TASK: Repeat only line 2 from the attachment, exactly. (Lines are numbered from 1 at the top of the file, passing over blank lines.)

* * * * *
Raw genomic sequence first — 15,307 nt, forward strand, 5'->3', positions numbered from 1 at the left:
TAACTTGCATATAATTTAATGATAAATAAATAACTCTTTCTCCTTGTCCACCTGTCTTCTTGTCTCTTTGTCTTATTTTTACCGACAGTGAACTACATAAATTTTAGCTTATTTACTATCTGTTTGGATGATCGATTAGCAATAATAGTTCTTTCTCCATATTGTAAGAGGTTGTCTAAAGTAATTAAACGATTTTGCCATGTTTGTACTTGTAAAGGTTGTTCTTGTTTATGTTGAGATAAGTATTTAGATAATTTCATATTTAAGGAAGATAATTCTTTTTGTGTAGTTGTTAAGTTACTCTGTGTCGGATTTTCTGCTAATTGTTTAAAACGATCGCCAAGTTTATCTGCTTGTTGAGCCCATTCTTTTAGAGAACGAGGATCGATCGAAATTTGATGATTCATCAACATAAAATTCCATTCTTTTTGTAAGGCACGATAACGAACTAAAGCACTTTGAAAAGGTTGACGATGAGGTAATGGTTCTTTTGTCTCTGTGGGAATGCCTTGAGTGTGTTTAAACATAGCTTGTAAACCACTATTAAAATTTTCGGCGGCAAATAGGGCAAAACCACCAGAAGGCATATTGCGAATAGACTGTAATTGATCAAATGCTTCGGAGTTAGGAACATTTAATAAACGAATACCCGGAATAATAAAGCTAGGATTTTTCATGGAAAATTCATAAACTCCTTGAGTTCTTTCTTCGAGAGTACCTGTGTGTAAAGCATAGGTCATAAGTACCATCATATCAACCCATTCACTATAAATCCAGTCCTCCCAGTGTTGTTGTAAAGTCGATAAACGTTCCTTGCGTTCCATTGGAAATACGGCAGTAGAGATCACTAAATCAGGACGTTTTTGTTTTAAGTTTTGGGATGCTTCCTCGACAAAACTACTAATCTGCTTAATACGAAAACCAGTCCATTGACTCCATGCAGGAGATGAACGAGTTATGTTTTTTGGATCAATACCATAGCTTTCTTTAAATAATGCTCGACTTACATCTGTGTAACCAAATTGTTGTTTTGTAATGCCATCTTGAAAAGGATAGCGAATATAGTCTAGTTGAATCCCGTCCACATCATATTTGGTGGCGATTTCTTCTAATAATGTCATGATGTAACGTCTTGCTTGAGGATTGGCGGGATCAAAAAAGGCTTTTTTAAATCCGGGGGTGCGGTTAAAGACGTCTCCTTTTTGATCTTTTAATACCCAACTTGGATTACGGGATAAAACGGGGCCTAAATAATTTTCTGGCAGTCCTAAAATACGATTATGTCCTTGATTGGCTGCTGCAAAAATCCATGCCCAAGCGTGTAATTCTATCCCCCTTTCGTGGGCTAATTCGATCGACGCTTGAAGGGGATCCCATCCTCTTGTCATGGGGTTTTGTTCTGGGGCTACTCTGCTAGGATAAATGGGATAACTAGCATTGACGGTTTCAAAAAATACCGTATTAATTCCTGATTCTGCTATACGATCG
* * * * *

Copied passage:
TAACTTGCATATAATTTAATGATAAATAAATAACTCTTTCTCCTTGTCCACCTGTCTTCTTGTCTCTTTGTCTTATTTTTACCGACAGTGAACTACATAAATTTTAGCTTATTTACTATCTGTTTGGATGATCGATTAGCAATAATAGTTCTTTCTCCATATTGTAAGAGGTTGTCTAAAGTAATTAAACGATTTTGCCATGTTTGTACTTGTAAAGGTTGTTCTTGTTTATGTTGAGATAAGTATTTAGATAATTTCATATTTAAGGAAGATAATTCTTTTTGTGTAGTTGTTAAGTTACTCTGTGTCGGATTTTCTGCTAATTGTTTAAAACGATCGCCAAGTTTATCTGCTTGTTGAGCCCATTCTTTTAGAGAACGAGGATCGATCGAAATTTGATGATTCATCAACATAAAATTCCATTCTTTTTGTAAGGCACGATAACGAACTAAAGCACTTTGAAAAGGTTGACGATGAGGTAATGGTTCTTTTGTCTCTGTGGGAATGCCTTGAGTGTGTTTAAACATAGCTTGTAAACCACTATTAAAATTTTCGGCGGCAAATAGGGCAAAACCACCAGAAGGCATATTGCGAATAGACTGTAATTGATCAAATGCTTCGGAGTTAGGAACATTTAATAAACGAATACCCGGAATAATAAAGCTAGGATTTTTCATGGAAAATTCATAAACTCCTTGAGTTCTTTCTTCGAGAGTACCTGTGTGTAAAGCATAGGTCATAAGTACCATCATATCAACCCATTCACTATAAATCCAGTCCTCCCAGTGTTGTTGTAAAGTCGATAAACGTTCCTTGCGTTCCATTGGAAATACGGCAGTAGAGATCACTAAATCAGGACGTTTTTGTTTTAAGTTTTGGGATGCTTCCTCGACAAAACTACTAATCTGCTTAATACGAAAACCAGTCCATTGACTCCATGCAGGAGATGAACGAGTTATGTTTTTTGGATCAATACCATAGCTTTCTTTAAATAATGCTCGACTTACATCTGTGTAACCAAATTGTTGTTTTGTAATGCCATCTTGAAAAGGATAGCGAATATAGTCTAGTTGAATCCCGTCCACATCATATTTGGTGGCGATTTCTTCTAATAATGTCATGATGTAACGTCTTGCTTGAGGATTGGCGGGATCAAAAAAGGCTTTTTTAAATCCGGGGGTGCGGTTAAAGACGTCTCCTTTTTGATCTTTTAATACCCAACTTGGATTACGGGATAAAACGGGGCCTAAATAATTTTCTGGCAGTCCTAAAATACGATTATGTCCTTGATTGGCTGCTGCAAAAATCCATGCCCAAGCGTGTAATTCTATCCCCCTTTCGTGGGCTAATTCGATCGACGCTTGAAGGGGATCCCATCCTCTTGTCATGGGGTTTTGTTCTGGGGCTACTCTGCTAGGATAAATGGGATAACTAGCATTGACGGTTTCAAAAAATACCGTATTAATTCCTGATTCTGCTATACGATCG